Volume 45, Issue 15
Glaucoma Research Foundation (GRF) Ambassadors webinar provides platform for idea-sharing by ophthalmologists
Results of an email survey sent to the Glaucoma Research Foundation (GRF) Ambassadors when most states were poised to ease coronavirus disease 2019 (COVID-19) restrictions showed that only three-fourths of the respondents had a plan in place for reopening their offices after stay-at-home orders were lifted.
Judging from write-in responses, whether or not the glaucoma specialists had developed strategies for returning to practice, they were interested in having colleagues share ideas for establishing safety and for optimizing practice efficiency and patient care delivery. They were also keen to receive post COVID-19 patient education and support materials from GRF.
These topics and more were addressed in a virtual GRF Ambassador Round Table on managing a glaucoma practice during COVID-19.
Related: COVID-19 safety challenges accelerating welcome changes
Held on May 8, the discussion was moderated by Andrew Prince, MD, of Glaucoma Consultants of Greater New York & New Jersey, and Andrew Iwach, MD, of Glaucoma Center of San Francisco, and included input from several GRF Ambassadors that showed the clinicians were meeting the new challenges with different approaches; in part, these reflect variations in practice settings.
Recognizing that the pandemic situation will be evolving and that ideas about best practices are likely to change based on actual experience and changing circumstances, the group looked forward to reconvening to share their practical insights and take away new ideas.
Gearing up for in-office visits
Once stay-at-home orders were issued in California, only patients needing emergency care or a postoperative follow-up visit were being seen at the Glaucoma Center of San Francisco.
In planning for reopening, staff had to review charts to identify patients who should be given priority for an appointment, according to Iwach.
Patients who have an upcoming visit are being contacted by phone and are being screened for COVID-19 symptoms and informed about new processes in the office. The latter include requirements to wear a mask and enter alone unless they need to be accompanied by someone for language or other reasons.
A screening station has been set up at the entrance to the building where patients are checked for fever and COVID-19 symptoms, asked to clean their hands with a hand sanitizer, and given a mask if they did not bring one.
Changes were made in the office, including removal of magazines, removal and rearrangement of furniture in the waiting area to create proper social distancing, and installation of plastic shields at the front desks.
Iwach and his associate, Terri-Diann Pickering, MD, identified restaurant supply companies and neighborhood hardware stores as good sources for acquiring protective equipment, including plastic shields, hand sanitizers, gloves, and masks.
Prince mentioned that individuals with an Amazon business account can register as a health care professional; then, they will be put on the top of a queue for getting supplies.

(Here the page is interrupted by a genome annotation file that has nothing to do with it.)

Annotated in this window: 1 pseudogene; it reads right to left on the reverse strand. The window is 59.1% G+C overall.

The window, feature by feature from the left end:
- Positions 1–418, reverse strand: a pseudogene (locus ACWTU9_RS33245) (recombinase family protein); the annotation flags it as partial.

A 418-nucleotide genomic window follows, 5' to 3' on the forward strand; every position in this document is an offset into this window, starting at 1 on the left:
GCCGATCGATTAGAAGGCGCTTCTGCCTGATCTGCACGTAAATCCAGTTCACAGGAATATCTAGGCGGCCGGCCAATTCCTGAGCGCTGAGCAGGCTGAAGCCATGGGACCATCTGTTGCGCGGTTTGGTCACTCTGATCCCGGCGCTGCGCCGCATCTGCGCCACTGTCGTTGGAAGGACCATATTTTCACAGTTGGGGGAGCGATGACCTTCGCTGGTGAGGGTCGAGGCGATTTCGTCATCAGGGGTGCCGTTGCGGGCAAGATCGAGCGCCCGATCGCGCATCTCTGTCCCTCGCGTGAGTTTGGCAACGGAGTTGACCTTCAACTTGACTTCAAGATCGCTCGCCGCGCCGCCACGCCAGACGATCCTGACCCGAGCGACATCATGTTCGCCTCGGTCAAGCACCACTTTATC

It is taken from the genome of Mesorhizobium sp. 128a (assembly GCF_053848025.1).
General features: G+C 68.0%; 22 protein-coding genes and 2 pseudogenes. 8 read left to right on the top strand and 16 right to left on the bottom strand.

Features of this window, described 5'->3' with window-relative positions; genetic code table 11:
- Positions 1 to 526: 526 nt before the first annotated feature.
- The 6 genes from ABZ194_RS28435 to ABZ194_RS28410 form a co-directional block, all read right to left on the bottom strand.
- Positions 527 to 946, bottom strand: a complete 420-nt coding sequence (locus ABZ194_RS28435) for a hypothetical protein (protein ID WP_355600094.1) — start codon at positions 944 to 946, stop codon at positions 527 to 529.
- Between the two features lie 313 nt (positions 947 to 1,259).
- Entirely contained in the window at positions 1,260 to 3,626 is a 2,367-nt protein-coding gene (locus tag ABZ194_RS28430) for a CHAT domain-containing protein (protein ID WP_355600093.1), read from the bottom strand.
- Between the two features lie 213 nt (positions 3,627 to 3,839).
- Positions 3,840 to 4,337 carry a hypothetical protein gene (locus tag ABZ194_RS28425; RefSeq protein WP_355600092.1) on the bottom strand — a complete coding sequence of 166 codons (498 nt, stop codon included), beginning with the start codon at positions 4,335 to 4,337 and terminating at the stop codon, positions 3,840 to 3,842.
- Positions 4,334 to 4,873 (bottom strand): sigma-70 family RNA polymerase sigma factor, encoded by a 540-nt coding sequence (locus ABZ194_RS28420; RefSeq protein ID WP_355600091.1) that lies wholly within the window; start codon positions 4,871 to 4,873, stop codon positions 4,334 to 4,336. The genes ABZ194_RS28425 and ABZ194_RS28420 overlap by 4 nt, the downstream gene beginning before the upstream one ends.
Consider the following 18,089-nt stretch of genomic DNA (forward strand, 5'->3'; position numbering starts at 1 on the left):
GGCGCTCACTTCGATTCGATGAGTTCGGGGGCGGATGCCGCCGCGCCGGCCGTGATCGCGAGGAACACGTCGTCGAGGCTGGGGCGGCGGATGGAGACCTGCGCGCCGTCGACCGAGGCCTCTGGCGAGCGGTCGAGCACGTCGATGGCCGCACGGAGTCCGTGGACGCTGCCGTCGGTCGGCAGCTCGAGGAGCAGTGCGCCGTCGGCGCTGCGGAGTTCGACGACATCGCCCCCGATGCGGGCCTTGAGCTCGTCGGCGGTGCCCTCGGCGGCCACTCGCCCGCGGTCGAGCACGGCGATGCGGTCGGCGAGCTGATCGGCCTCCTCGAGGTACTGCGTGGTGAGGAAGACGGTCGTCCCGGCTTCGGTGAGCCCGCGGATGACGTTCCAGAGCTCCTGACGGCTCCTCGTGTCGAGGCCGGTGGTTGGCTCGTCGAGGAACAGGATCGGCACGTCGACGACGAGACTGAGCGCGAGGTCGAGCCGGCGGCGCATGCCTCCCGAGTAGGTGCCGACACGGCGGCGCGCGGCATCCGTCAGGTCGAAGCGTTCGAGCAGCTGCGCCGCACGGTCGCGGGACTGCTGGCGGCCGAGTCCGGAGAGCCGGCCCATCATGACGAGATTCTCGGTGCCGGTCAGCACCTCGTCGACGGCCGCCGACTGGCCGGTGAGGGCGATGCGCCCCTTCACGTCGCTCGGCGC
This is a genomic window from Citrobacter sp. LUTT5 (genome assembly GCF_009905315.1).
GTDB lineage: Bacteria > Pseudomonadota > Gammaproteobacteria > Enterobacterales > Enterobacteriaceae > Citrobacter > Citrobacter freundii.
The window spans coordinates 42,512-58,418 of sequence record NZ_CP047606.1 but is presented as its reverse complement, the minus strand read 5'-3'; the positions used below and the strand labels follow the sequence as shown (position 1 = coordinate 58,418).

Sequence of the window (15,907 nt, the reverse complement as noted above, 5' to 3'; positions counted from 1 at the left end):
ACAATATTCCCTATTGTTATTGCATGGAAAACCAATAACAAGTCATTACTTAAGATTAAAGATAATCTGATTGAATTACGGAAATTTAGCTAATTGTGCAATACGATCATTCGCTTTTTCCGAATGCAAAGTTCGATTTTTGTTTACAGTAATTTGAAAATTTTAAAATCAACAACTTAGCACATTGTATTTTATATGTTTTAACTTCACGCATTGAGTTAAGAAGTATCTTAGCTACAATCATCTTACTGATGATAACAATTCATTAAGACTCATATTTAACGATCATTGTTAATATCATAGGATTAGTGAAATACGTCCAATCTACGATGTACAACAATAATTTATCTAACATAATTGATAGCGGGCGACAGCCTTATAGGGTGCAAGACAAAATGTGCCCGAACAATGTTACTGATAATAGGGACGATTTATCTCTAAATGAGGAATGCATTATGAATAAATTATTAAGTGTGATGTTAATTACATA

He also noted that in his practice, a solution containing 70% ethanol with hydrogen peroxide and glycerin that comes in large spray bottles is being used with paper towels for surface disinfection and offers a less expensive alternative to disinfectant wipes.
Related: Transitioning back to ophthalmic care during a pandemic
Practices differed in their use of gloves for staff versus frequent hand washing and sanitizing, but all participants agreed that it was critical for patients to witness attention being given to hygiene.
Minimizing patient time in the office was a universal goal. In general, patients are undergoing necessary testing in the office. Oluwatosin Smith, MD, of Glaucoma Associates of Texas, said her practice is looking at establishing a dedicated center for glaucoma testing that would be separate from the rest of the clinic and might be opened for extended hours to meet the pent-up demand for services.
In-office physician–patient interaction is being limited. Patients are mostly being contacted following their visit once the provider has a chance to review the results from the diagnostic evaluations.
Depending on the need for follow-up, the results may be discussed over the phone or patients may be offered a telehealth or subsequent in-office visit.
Related: Capabilities of telemedicine for ophthalmologists during a pandemic: Part I
IOP and visual field assessments
The participants agreed that home monitoring of IOP using a self-tonometer suffers from suboptimal accuracy.
A few have reduced the use of Goldmann applanation tonometry except when they are not able to get an accurate or reliable measurement with other tonometers that are noncontact or involve minimal time up close with the patient.
Davinder Grover, MD, MPH, of Glaucoma Associates of Texas, said that his group is using a noncontact device to measure corneal-compensated IOP in most patients, but a Tono-Pen is used to check IOP of postsurgical patients during the first month of follow-up.